In the death zone, and now injured, Arsentiev called out to passersby for assistance. Eventually, two climbers, Ian Woodall and Cathy O’Dowd, risked their own lives to reach Arsentiev, but there was little they could do for her other than offer her comfort. They returned to base camp to report their findings, which led to Arsentiev's husband, Sergei, heading out into the death zone to find her. Eventually, all that would be found of him would be his pickaxe and rope.
Eight years later Woodall and O'Dowd returned to the scene to lay an American flag and note from her family onto her corpse.
The conditions on Everest are so conducive to the preservation of bodies, that some remain identifiable after almost an entire century. George Mallory and Andrew Irvine were one of the first mountaineering duos to attempt to scale Everest. However, their 1933 expedition ended in disaster when a storm killed both experienced mountaineers. No one knew the entire circumstances of their deaths until a 1999 special expedition tracked down the remains of Mallory.
Although they had been exposed to the elements for 66 years, Mallory could still be identified by his equipment and clothing. There is debate about whether or not Mallory and Irvine actually did reach the summit before Hillary, however the camera with which they would have used to record their feat is likely with the remains of Irvine whose body has never been found.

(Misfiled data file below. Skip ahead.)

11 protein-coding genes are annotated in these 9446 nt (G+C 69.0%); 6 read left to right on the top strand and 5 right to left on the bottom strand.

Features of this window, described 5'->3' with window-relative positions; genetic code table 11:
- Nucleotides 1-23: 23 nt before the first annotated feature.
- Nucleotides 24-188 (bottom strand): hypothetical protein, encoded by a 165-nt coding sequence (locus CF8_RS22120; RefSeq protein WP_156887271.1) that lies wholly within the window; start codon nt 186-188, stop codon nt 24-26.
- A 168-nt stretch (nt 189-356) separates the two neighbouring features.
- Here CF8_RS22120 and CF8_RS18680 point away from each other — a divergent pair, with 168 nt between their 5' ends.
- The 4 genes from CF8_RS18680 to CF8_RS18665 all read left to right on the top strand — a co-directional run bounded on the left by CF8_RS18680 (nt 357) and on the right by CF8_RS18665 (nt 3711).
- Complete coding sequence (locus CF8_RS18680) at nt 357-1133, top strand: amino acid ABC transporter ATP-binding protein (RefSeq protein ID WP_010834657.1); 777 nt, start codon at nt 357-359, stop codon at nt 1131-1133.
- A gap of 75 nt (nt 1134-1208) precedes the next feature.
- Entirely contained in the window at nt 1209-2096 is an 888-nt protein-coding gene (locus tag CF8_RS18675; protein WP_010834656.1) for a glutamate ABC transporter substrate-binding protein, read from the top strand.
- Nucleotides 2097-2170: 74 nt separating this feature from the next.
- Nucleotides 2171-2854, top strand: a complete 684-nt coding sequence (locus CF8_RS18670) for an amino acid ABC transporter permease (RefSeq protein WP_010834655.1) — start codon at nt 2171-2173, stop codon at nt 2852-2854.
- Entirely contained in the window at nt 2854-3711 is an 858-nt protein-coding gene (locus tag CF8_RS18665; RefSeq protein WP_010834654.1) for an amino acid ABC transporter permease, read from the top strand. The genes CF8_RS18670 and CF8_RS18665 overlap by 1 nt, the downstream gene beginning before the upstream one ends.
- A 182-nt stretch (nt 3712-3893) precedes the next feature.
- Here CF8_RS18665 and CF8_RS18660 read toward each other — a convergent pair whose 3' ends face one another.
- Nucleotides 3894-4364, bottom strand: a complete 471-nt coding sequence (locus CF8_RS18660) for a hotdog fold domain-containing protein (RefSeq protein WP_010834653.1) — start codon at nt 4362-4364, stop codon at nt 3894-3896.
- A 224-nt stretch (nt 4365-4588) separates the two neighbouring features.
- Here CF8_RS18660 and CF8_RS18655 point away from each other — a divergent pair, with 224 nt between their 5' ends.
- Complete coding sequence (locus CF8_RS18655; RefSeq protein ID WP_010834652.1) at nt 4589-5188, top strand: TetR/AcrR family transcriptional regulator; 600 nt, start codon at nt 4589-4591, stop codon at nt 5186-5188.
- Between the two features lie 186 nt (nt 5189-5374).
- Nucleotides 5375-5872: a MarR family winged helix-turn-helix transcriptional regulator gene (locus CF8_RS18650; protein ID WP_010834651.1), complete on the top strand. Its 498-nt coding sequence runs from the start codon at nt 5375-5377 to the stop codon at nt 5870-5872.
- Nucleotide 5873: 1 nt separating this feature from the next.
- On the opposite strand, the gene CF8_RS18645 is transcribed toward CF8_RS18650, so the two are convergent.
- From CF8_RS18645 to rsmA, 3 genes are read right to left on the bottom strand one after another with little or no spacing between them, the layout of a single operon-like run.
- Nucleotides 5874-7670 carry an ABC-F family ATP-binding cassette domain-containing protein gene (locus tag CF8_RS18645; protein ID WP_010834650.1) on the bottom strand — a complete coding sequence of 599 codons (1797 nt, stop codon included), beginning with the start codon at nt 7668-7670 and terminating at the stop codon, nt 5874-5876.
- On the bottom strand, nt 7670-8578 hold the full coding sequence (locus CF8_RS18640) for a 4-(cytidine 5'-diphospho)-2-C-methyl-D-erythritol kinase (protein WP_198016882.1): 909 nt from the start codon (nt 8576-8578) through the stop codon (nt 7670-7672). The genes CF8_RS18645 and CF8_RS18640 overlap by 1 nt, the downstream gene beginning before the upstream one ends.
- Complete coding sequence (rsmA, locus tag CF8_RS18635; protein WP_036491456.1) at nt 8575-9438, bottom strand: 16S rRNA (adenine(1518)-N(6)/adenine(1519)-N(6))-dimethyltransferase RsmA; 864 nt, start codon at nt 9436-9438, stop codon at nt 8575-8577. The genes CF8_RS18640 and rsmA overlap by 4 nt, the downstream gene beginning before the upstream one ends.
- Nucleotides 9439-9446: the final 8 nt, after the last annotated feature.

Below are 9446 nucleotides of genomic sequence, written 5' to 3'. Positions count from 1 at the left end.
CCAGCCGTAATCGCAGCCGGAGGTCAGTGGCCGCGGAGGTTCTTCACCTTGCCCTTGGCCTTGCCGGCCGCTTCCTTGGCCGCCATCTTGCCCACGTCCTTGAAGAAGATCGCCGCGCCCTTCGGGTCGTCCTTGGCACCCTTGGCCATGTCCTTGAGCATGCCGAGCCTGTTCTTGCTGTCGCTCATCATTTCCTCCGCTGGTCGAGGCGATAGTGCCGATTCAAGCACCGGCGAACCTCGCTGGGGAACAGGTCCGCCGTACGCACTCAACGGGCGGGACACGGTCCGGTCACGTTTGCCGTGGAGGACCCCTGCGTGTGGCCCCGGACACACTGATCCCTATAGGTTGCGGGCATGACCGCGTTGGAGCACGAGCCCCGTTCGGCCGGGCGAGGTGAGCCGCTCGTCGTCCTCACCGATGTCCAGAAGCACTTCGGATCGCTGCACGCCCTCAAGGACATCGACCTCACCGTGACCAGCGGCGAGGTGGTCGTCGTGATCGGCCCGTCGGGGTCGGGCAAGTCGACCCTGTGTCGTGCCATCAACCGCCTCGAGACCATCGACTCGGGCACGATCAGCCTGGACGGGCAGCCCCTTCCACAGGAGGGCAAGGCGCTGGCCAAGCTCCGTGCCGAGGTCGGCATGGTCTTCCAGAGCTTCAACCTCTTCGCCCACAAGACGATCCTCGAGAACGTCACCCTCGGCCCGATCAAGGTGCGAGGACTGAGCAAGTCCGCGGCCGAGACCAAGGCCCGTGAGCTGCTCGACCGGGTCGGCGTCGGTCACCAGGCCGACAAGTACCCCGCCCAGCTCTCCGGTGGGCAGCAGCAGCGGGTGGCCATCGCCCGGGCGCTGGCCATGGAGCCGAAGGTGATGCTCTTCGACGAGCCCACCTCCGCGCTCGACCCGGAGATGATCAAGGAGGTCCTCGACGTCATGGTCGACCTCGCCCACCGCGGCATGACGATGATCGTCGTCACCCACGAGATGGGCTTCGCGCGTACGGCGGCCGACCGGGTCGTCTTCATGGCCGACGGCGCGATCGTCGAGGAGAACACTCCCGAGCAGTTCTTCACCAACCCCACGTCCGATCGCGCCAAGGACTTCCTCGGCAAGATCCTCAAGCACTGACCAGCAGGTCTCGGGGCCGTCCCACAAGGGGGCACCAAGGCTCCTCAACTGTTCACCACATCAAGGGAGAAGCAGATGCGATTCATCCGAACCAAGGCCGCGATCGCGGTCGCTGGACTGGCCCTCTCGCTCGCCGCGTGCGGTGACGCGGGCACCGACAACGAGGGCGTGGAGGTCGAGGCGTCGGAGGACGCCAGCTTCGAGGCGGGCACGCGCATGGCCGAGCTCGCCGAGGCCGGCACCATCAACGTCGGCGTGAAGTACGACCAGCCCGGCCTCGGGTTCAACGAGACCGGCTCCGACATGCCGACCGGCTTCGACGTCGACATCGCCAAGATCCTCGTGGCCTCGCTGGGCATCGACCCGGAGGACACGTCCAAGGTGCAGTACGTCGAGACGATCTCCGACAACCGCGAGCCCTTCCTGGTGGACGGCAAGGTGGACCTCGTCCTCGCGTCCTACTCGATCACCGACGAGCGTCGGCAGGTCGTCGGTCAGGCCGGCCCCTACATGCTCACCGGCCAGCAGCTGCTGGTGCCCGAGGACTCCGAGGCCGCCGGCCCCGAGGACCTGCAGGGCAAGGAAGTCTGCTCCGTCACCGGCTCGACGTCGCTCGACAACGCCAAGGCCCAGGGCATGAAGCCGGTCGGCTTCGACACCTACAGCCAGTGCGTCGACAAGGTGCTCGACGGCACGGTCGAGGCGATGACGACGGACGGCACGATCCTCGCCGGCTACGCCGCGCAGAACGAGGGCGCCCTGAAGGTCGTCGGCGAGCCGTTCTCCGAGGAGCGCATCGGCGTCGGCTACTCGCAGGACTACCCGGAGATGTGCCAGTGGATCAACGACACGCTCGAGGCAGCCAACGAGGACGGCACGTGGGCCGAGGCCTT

Cleaning The Mountain
Although many of the bodies remain, it is still policy of the Nepalese authorities to remove those which they can. The parents and partners of some of the deceased have asked for the bodies of their loved one to remain on the mountain as a kind of memorial to what they tried to achieve. However, Mount Everest is sacred to the Nepalese and they do not wish it to become an open graveyard.
In recent years, attempts have been made to remove or obscure some of the bodies of those left on Everest, as well as generally clean up the surprising amount of litter that accumulates at the various camps. Those which can be bought down are, while others are either pushed into ravines away from the trail or covered in makeshift stone tombs known as "cairns."
The deaths of 12 sherpas last year has reignited debate about the future of Everest. Some have felt the mountain has been taken over by adventure guide companies who are taking on increasing numbers of inexperienced climbers, meaning the native sherpas are taking on more risks and work. What is clear is that those who have already perished on the world's highest mountain are unlikely to be the last.